23

International student critics crucified by greedy university overlords

Earlier this year, ABC’s Four Corners aired a damning report entitled “cash cows”, which heavily criticised Murdoch University for achieving a 92% surge in international students enrolments between 2017 and 2018 by dropping English language standards and “dumbing down” courses for profit, thereby driving increased incidences of plagiarism, academic misconduct, and rising failure rates. The

12

Backlash swells over Morrison Government’s visa privatisation

Labor has stepped up its attack against the Morrison Government’s plan to privatise Australia’s visa system, with Labor senator Helen Polley claiming it would raise costs, make border enforcement more difficult, and lead to greater exploitation: “Privatising our visa system will lead to increased costs of visas, greater risks of worker exploitation, data security breaches

1

Recessionberg demands states slow growth

Oh yes, via the AFR: Treasurer Josh Frydenberg has rejected a renewed push by NSW to bring back federal incentives for state asset recycling, a privatisation scheme designed to help fund large infrastructure projects, saying the state’s budget is in better shape than the Commonwealth’s and needs no more handouts. Speaking ahead of today’s meeting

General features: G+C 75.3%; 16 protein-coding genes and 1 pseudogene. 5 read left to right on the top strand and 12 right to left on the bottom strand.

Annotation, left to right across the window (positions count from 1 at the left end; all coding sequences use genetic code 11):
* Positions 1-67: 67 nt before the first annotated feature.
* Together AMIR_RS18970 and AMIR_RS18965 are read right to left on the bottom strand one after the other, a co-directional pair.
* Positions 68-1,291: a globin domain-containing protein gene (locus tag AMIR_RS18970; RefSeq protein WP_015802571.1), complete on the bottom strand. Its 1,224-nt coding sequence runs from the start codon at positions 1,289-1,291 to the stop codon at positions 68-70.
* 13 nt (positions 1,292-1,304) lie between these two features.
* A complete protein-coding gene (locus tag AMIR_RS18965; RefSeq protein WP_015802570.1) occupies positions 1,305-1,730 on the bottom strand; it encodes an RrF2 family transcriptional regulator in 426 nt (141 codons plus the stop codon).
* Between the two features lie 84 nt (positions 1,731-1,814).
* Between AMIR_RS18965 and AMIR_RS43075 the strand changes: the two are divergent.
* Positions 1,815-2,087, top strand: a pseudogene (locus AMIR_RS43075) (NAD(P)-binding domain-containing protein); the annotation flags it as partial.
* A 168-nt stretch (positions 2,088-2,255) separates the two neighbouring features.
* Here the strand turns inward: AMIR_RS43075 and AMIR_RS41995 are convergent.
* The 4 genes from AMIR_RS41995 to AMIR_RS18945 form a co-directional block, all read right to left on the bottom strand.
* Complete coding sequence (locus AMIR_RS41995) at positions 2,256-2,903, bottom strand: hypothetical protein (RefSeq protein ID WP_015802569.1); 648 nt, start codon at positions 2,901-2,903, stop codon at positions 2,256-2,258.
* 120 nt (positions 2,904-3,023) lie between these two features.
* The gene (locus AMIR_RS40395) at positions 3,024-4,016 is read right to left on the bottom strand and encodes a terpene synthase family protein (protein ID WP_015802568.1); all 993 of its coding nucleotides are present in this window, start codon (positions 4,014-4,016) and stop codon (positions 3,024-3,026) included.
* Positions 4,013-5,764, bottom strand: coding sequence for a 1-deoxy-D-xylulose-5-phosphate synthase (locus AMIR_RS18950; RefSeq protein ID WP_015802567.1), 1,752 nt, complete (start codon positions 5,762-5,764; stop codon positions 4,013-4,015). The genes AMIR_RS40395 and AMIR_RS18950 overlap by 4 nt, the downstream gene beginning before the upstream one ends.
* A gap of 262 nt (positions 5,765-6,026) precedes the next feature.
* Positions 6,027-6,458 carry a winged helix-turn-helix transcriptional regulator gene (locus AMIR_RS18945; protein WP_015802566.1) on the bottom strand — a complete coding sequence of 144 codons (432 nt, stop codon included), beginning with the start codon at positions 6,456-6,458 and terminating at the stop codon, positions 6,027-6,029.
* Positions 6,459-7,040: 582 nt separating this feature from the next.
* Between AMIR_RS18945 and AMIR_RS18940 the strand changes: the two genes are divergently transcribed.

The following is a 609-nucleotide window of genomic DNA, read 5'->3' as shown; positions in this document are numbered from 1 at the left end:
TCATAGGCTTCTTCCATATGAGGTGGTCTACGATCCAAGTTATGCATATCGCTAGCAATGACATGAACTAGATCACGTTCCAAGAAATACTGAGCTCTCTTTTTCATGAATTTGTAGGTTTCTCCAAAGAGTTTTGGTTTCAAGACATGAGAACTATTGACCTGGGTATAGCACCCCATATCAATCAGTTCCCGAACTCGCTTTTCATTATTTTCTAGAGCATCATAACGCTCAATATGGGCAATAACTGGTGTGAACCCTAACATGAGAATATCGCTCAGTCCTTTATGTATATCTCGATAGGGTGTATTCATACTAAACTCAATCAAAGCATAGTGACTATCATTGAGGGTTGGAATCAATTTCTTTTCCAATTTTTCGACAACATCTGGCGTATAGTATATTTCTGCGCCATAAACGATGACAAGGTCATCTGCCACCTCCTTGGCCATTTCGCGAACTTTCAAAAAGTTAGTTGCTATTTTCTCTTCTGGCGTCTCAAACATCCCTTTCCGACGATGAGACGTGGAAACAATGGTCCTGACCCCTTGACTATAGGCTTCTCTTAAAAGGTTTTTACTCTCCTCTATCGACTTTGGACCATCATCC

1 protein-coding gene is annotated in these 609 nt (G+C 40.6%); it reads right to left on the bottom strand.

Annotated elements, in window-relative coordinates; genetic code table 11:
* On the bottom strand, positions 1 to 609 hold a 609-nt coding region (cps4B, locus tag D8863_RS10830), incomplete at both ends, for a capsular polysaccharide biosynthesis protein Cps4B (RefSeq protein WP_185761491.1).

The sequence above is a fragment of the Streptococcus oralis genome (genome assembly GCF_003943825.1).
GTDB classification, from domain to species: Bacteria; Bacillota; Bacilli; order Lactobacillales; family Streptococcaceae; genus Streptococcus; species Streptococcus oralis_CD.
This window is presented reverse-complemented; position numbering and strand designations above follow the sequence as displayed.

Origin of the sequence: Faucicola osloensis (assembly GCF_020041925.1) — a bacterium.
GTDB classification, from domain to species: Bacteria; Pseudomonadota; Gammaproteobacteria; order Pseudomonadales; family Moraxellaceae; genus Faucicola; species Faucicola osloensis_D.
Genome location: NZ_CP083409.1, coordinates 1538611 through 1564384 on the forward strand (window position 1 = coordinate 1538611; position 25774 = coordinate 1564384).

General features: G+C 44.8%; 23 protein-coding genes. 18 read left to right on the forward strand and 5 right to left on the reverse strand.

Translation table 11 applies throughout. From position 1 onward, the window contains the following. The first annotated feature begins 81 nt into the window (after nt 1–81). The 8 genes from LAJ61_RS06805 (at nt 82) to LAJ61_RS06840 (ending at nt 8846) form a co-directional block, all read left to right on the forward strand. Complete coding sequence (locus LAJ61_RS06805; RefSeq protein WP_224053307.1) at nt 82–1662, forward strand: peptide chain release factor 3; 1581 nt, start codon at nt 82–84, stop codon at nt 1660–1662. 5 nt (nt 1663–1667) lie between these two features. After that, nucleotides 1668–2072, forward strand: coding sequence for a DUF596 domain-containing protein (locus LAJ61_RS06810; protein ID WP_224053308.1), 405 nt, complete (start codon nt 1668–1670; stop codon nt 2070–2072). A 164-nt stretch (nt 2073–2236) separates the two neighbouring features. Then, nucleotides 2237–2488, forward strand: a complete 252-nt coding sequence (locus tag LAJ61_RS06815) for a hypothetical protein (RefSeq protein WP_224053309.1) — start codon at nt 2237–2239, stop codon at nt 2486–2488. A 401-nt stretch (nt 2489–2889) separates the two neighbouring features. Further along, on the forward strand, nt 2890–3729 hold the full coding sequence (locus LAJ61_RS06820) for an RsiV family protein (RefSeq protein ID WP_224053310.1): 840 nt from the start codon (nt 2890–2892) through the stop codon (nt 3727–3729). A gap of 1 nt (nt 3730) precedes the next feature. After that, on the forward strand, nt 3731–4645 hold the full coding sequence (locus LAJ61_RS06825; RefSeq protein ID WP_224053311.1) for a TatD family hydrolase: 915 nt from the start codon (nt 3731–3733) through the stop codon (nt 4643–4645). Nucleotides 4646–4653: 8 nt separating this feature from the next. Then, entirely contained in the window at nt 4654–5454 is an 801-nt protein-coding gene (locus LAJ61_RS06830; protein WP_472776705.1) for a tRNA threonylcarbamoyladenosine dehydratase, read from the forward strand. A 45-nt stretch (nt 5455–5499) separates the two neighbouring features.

9

VIC Government feeds homeless to the wolves

With Victoria’s population growing out of control on the back of turbo-charged immigration: And Melbourne’s population projected to more than double over the next half century: You would think that the Victorian State Government would be seeking to boost the stock of social housing in order to prevent vulnerable residents from becoming homeless. Not so,

25

Fortescue demands Australia kow tow to China

Via The Australian comes the oligarchs: Fortescue Metals Group boss Elizabeth Gaines has warned that China will look to develop alternative iron ore supplies outside the Pilbara if Australia neglects its relationship with its biggest trading partner…Ms Gaines said the Australian business community needed to maintain its influence in public debate on political policies. “The

3

What would a US/China Plaza Accord do to the Australian dollar?

More trade scuttlebutt this afternoon, via Bloomie: The White House is looking at rolling out a previously agreed currency pact with China as part of an early harvest deal that could also see a tariff increase next week suspended, according to people familiar with the discussions. The currency accord — which the U.S. said had

27

Household confidence crash continues

Recessionberg! Via Martin North: In our latest release to September 2019, the DFA Household Financial Confidence Index fell again, having move sideways more recently. In essence households are simply reflecting that rate cuts, a lower dollar and the international bad news from Trump’s Trade Wars, Brexit and Hong Kong are all making them more concerned,

22

Fake Labor Party waves through wage-crushing Indonesian FTA